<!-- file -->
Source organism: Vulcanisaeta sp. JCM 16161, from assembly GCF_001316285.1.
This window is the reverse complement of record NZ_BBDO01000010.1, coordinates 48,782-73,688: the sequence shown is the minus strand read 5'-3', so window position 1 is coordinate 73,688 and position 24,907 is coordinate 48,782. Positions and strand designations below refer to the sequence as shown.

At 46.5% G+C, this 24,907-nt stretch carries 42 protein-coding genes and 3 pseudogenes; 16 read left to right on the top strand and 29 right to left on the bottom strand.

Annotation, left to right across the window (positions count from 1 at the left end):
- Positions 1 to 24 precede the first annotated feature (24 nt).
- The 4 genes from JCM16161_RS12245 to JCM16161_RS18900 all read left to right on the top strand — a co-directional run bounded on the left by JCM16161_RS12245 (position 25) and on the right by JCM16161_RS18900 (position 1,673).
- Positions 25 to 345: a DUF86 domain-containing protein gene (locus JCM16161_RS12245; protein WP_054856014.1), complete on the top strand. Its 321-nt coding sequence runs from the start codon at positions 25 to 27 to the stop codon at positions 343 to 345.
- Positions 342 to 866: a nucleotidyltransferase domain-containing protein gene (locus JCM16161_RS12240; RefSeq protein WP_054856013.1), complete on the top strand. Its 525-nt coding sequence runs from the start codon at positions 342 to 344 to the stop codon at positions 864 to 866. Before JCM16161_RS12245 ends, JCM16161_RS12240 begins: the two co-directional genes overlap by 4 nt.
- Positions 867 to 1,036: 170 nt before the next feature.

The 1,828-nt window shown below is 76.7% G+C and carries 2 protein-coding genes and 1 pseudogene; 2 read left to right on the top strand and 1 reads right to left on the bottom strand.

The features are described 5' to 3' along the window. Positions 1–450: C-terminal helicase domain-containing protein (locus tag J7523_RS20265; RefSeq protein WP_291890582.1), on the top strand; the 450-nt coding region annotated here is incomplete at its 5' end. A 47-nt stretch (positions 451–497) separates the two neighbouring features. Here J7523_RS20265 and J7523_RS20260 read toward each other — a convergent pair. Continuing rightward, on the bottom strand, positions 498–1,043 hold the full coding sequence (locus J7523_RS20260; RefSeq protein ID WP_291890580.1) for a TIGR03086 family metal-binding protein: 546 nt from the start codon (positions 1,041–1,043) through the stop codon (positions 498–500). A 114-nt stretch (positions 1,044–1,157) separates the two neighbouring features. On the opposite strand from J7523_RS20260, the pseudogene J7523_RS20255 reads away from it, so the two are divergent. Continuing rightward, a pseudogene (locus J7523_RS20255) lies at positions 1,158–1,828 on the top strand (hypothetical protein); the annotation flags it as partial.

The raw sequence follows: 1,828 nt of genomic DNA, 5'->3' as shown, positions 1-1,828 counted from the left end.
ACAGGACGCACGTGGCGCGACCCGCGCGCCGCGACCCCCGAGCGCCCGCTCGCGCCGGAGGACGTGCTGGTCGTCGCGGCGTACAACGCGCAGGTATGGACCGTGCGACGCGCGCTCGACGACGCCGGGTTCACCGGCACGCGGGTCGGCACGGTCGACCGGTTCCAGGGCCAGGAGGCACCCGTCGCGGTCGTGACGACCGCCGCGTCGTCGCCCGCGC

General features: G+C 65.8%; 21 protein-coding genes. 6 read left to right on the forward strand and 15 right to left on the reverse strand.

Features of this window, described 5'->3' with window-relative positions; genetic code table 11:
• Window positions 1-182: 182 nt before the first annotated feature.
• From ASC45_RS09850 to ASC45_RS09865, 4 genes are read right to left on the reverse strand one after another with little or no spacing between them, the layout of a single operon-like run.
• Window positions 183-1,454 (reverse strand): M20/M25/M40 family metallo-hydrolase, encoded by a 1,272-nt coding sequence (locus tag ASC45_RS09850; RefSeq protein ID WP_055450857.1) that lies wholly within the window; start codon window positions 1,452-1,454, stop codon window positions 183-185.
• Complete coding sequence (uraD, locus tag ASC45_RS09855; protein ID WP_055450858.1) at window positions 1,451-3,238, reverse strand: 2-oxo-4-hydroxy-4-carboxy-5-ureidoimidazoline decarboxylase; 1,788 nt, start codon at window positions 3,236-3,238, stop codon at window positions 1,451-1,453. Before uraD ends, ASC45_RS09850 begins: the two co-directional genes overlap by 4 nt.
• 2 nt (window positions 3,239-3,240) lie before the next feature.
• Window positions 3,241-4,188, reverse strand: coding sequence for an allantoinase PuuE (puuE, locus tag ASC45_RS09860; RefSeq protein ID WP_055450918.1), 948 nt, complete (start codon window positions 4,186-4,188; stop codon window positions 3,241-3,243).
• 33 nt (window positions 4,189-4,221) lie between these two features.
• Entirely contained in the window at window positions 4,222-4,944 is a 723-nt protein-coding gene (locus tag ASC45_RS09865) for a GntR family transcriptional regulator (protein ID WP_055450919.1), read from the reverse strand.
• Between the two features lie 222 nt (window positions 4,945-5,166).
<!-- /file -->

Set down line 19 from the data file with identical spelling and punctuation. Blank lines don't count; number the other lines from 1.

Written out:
• Complete coding sequence (uraD, locus tag ASC45_RS09855; protein ID WP_055450858.1) at window positions 1,451-3,238, reverse strand: 2-oxo-4-hydroxy-4-carboxy-5-ureidoimidazoline decarboxylase; 1,788 nt, start codon at window positions 3,236-3,238, stop codon at window positions 1,451-1,453. Before uraD ends, ASC45_RS09850 begins: the two co-directional genes overlap by 4 nt.